Voters say yes to property tax breaks

Jan 30, 2008

The Florida Times-Union-January 30, 2008

Voters say yes to property tax breaks

By Mary Kelli Palka,
The Times-Union

Florida voters decided Tuesday that property owners should get a tax break. So now, local government and school officials are starting to figure out how to deal with the loss of anticipated revenue.

With 93 percent of the precincts counted Tuesday night, about 64 percent of voters had approved a property tax amendment, according to The Associated Press. The measure included the doubling of the homestead exemption and a 10 percent assessment cap on non-homesteaded property.

The amendment needed at least a 60 percent approval, and it won by large margins in parts of South Florida. Voters in Northeast Florida were more split, especially after listening to amendment opponents that included firefighters, police officers and teachers.

The public service workers said they feared that the loss of anticipated revenue would cause a loss of public safety services, as well as resources in classrooms.

Gov. Charlie Crist campaigned for the cuts, saying governments needed to live within their means.

With a majority of precincts counted late Tuesday, Duval County voters appeared to vote against the amendment. Although a majority of voters in Baker, Clay and St. Johns supported the amendment, only Nassau County reached the 60 percent threshold.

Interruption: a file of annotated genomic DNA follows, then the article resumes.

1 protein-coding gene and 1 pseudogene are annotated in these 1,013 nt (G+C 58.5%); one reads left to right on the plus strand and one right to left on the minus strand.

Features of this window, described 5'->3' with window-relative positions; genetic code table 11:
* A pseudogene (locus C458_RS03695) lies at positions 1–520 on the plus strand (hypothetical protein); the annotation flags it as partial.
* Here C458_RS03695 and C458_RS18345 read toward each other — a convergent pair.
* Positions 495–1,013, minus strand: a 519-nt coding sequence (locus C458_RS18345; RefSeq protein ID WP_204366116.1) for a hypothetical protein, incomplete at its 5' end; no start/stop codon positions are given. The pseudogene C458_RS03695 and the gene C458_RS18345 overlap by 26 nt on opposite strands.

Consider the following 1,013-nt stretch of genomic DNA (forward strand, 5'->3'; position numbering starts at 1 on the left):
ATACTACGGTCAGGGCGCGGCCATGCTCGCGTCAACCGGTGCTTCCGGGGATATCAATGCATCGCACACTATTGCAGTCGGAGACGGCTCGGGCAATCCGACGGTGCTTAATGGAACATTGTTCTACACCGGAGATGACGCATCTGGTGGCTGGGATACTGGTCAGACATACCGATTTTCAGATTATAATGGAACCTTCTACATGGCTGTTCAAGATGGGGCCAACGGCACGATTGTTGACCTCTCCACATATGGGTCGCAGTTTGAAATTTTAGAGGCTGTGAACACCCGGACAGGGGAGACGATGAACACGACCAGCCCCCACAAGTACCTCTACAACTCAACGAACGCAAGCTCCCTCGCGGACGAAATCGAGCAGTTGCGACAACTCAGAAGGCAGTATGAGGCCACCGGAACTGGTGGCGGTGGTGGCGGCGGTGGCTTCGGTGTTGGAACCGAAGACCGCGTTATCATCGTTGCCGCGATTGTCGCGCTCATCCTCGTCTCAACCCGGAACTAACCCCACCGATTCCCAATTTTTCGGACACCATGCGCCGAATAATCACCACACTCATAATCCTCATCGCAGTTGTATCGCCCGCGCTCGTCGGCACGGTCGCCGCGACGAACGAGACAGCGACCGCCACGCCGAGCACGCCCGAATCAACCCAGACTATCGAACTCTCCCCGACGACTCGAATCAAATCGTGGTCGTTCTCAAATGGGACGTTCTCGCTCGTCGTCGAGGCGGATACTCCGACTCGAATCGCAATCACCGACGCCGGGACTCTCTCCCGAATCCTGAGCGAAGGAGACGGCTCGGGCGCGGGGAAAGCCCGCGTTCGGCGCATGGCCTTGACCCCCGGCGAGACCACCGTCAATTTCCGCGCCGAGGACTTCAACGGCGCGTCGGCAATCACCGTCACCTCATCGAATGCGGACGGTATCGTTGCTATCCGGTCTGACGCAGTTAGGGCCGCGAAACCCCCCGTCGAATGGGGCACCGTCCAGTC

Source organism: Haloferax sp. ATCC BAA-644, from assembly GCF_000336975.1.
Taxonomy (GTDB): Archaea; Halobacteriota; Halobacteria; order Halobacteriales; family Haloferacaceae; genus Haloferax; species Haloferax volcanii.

Jacksonville officials have estimated a $60 million loss of anticipated revenue for next year because of the amendment.

"It’s not going to be a pretty picture," said Jacksonville Mayor John Peyton.

Peyton had campaigned against the amendment. Property taxes make up about half of the city’s general fund revenue to pay for such things as libraries, parks and public safety.

"It will do irreparable damage," Peyton said.

In Hastings, Mayor Tom Ward said there will be a cut, but he didn’t think residents would feel the impact.

The measure doubles the $25,000 homestead exemption for houses valued at more than $50,000, except for school taxes, and allows homeowners to transfer up to $500,000 of their Save Our Homes benefits if they move within the state.

It also allows a $25,000 exemption for businesses’ tangible personal property and caps annual increases on non-homesteaded properties at 10 percent, except for school taxes.

This is the second year municipalities will have to deal with property tax revenue reductions. Last year, the Legislature mandated cuts.

The Duval County school system stands to lose about $74 million over five years.

And while Jacksonville made up some of the property tax loss with new fees for this year’s budget, the schools can’t collect fees.

School Board member Vicki Drake said she was at her home Tuesday night trying to figure out what the board could cut.

"All I keep coming up with is what do kids need," Drake said.

Plus, the state has told the Duval school system to cut 2 percent to 4 percent out of this year’s budget by March to deal with a statewide budget crunch.

Though the school system gave examples of new cuts as being textbooks, Drake said she’s not willing to do that.

Instead, she said the board may have to consider providing transportation only for students who live at least 2 miles from their schools.

Now, the school system picks up the cost of transportation for students living at least 11/2 miles from their schools., (904) 359-4104


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